Owning a home can be intimidating, but you’re not in it alone
"Home is the nicest word there is."
- Laura Ingalls Wilder
Need to know Mortgage Terms
Date Published: Mar 11, 2021
We get it, getting a mortgage can be a complicated and overwhelming process, and the tricky terminology involved such as "amortization" and "escrow" doesn't help a whole lot. That is why we decided to supply you with this handy dandy list of mortgage terms, in alphabetical order, that you will want to learn before diving into that process of securing a mortgage. Let's do this!
Adjustable Mortgage Rate (AMR)
A mortgage rate where the interest rate increases and decreases throughout the term of the loan. Typically, the initial interest rate is fixed for a period of time.
Look familiar? It is not as intimidating as it sounds. This word refers to spreading out the payment of a loan, including the principal, interest and other costs, into periodic or monthly payments. The goal is to pay off a loan at the end of a fixed period
of time. The interest and principal that you pay each month may change as more money goes into the principal with each payment, but your monthly payment will stay the same.
Annual Percentage Rate (APR)
The APR is the total annual costs that come with a loan. Knowing APR plays a big role in comparing the total cost of loans offered by various lenders, which gives you an extra push in picking the best loan for you. Also, the Federal Truth in Lending Act requires all lenders to tell you what the APR for a loan is.
A mortgage type that is more common in commercial real estate than residential, this loan type requires you to fulfill repayment in a lump sum of a loan at the end of the loan period. For example, you have a 12-month loan for $6,000, with a normal mortgage you would have to pay $500 per month to fulfill the loan, but with a Balloon Mortgage you may pay $400 per month leaving a lump sum of $1,200 that you would have to pay when the loan period comes to a close.
Debt-to-Income Ratio (DTI)
This is a tool that is used by lenders, such as Wildfire, to evaluate risk. Your ratio consists of your total monthly payment divided by your monthly income and is usually shown as a percentage. For example, if you make roughly $4,000 per month and you are paying $1,000 in loans per month then you would divide 1,000 by 4,000 to get a DTI of 25%. The lower the DTI the better chance you have of getting approved for that loan.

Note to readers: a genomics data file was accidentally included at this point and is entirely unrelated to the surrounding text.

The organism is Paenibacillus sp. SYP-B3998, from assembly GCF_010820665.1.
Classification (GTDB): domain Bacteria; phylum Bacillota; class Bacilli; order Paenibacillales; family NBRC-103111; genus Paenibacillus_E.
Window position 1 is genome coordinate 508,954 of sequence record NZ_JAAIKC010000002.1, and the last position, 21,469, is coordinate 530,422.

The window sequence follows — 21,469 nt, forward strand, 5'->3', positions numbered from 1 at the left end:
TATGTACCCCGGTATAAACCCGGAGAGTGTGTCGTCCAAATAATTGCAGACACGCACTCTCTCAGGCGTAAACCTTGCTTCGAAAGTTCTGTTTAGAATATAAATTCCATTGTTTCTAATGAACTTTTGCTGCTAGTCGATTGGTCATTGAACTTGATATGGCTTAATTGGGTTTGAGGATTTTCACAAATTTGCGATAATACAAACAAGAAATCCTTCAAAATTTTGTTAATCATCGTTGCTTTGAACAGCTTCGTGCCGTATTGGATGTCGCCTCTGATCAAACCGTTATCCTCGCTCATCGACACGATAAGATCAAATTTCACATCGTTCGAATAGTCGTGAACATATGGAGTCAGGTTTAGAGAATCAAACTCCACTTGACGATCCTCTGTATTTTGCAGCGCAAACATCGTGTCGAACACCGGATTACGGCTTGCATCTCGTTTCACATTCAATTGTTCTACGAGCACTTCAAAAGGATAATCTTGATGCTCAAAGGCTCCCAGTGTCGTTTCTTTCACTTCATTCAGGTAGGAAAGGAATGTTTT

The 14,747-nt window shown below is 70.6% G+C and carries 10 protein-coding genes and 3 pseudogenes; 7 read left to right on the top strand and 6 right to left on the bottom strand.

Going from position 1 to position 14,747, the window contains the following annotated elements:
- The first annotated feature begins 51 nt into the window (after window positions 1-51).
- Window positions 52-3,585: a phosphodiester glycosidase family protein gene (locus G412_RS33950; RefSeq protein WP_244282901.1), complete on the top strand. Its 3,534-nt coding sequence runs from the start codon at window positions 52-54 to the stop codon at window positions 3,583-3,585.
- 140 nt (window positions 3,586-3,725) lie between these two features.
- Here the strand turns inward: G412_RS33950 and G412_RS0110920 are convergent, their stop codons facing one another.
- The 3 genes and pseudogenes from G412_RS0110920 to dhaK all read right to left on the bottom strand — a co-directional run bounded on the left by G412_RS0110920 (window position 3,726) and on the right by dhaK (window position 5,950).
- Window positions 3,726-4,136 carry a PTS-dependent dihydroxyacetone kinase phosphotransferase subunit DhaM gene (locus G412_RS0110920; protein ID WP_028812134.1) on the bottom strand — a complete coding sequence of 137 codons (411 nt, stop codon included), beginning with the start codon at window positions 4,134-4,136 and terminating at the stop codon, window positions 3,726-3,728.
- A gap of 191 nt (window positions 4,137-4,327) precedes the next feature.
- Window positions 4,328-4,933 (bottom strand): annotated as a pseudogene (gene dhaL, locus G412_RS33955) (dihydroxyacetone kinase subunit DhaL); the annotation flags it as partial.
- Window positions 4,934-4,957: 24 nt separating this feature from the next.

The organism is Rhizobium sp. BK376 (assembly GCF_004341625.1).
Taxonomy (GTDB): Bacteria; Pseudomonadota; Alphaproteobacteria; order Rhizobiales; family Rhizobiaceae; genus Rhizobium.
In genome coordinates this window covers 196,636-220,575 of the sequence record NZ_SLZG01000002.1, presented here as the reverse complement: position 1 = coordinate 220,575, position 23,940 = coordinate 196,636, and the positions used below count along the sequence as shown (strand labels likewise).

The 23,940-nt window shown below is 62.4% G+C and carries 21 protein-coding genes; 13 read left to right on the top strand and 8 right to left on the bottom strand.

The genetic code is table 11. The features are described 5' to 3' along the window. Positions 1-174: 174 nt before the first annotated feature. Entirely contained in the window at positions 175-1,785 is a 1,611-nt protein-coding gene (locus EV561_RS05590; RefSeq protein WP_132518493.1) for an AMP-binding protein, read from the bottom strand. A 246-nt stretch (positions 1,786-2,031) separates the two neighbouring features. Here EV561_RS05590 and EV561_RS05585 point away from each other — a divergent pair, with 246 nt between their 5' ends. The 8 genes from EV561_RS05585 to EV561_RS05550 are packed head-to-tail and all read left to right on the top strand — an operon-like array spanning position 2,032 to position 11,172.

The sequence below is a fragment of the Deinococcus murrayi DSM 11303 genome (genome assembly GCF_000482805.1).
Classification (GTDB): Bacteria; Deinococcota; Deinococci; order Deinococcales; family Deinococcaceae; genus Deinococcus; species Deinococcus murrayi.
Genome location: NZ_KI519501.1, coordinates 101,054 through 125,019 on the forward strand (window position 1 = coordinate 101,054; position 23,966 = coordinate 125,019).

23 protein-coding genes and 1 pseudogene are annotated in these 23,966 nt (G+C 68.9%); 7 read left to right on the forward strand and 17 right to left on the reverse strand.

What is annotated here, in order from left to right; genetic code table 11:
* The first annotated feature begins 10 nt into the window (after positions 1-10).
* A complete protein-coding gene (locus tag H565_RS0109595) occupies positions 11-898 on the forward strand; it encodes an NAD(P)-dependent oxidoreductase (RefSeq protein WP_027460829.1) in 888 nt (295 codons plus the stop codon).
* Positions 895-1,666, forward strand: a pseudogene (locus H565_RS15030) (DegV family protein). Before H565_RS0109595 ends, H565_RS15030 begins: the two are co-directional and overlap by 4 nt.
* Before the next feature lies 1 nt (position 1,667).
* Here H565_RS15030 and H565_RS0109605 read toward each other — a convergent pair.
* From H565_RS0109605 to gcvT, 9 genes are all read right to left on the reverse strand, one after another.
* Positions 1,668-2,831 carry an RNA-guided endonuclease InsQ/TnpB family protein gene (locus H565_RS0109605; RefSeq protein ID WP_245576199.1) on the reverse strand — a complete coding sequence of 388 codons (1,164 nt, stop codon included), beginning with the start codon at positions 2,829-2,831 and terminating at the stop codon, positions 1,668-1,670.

Yay discounts! These nifty points are points that you can buy to lower the interest rate on your loan, the more points you buy the lower your interest rate is. However, each point is usually around 1% of your loan amount. So, if you are purchasing a $200,000 home then one point will cost you $2,000, in turn, lowering your monthly payment. Here is another example:
- Let's say you are getting a home with a $400,000 mortgage with a term of 30 years and a monthly payment of $2,027 with a 4.5% APR. Now let's say you buy two points with a total cost of $8,000. These two points will decrease your APR to 4% and your monthly payment to $1,910 saving you $42,149 dollars over the 30-year loan term. Not a bad deal huh?
Told you it was a real term. An escrow or an escrow account is the money that is collected by a lender that is used to pay your real estate taxes and insurance, but don't worry. The payments are combined to create one monthly payment that covers both. Escrow can also come into play with your lender paying your Principal, Interest, Taxes, and Insurance or PITI. A lender may hold the funds for PITI in an escrow and make the payments for you.
Loan-to-Value (LTV) Ratio
LTV basically divides the money you are borrowing for a home by the total value of the property. If you have a high down payment, you will have a low LTV ratio and lenders will utilize LTVs to evaluate their risk on supplying you with a mortgage. A high LTV ratio means a higher risk and will increase the loan costs for you. Typically, an LTV ratio of 80% and lower equals a better interest rate for you. For example, a home with an Appraised Property Value (APV) or purchase price of $150,000 and a Mortgage Amount (MA) of $130,000 will result is an LTV ratio of 87%. Here is the formula to calculate LTV Ratio:
MA = Mortgage Amount
APV = Appraised Property Value
These are fees that a lender may charge to cover the costs to process, administer, and prepare documentation for your loan. These fees work as a percentage of your loan amount, typically ranging from 0.5% to 1% of the total loan amount.
Private Mortgage Insurance (PMI)
Think of PMI as insurance for your loan lender. It provides a type of security for your lender in case you miss your monthly mortgage payments and default on the loan. PMI is what you would pay the lender, so it can recover part of its losses, in the event you don't pay your loan back. PMI is usually required when a down payment is under 20% on a purchase. If your mortgage happened to come with PMI, you may be able to get it removed once your loan-to-value ratio reaches a particular level.
This feature of securing a mortgage ensures that your interest rate will not increase between the time of your loan application and loan closing. It works as a commitment from a lender to make sure your interest rate will not change from the time you apply to the time you get your loan all squared away.
This is when a lender makes the decision to grant you a loan or not based on your credit history, employment, assets, and other factors that come into play. After you submit your application for a home loan it will go to a mortgage underwriter, who will check to see if your financial profile matches your lender's guideline and determine an appropriate interest rate, term, and loan. The big thing that comes during underwriting is that it is where your lender will decide if your loan request will be approved or denied.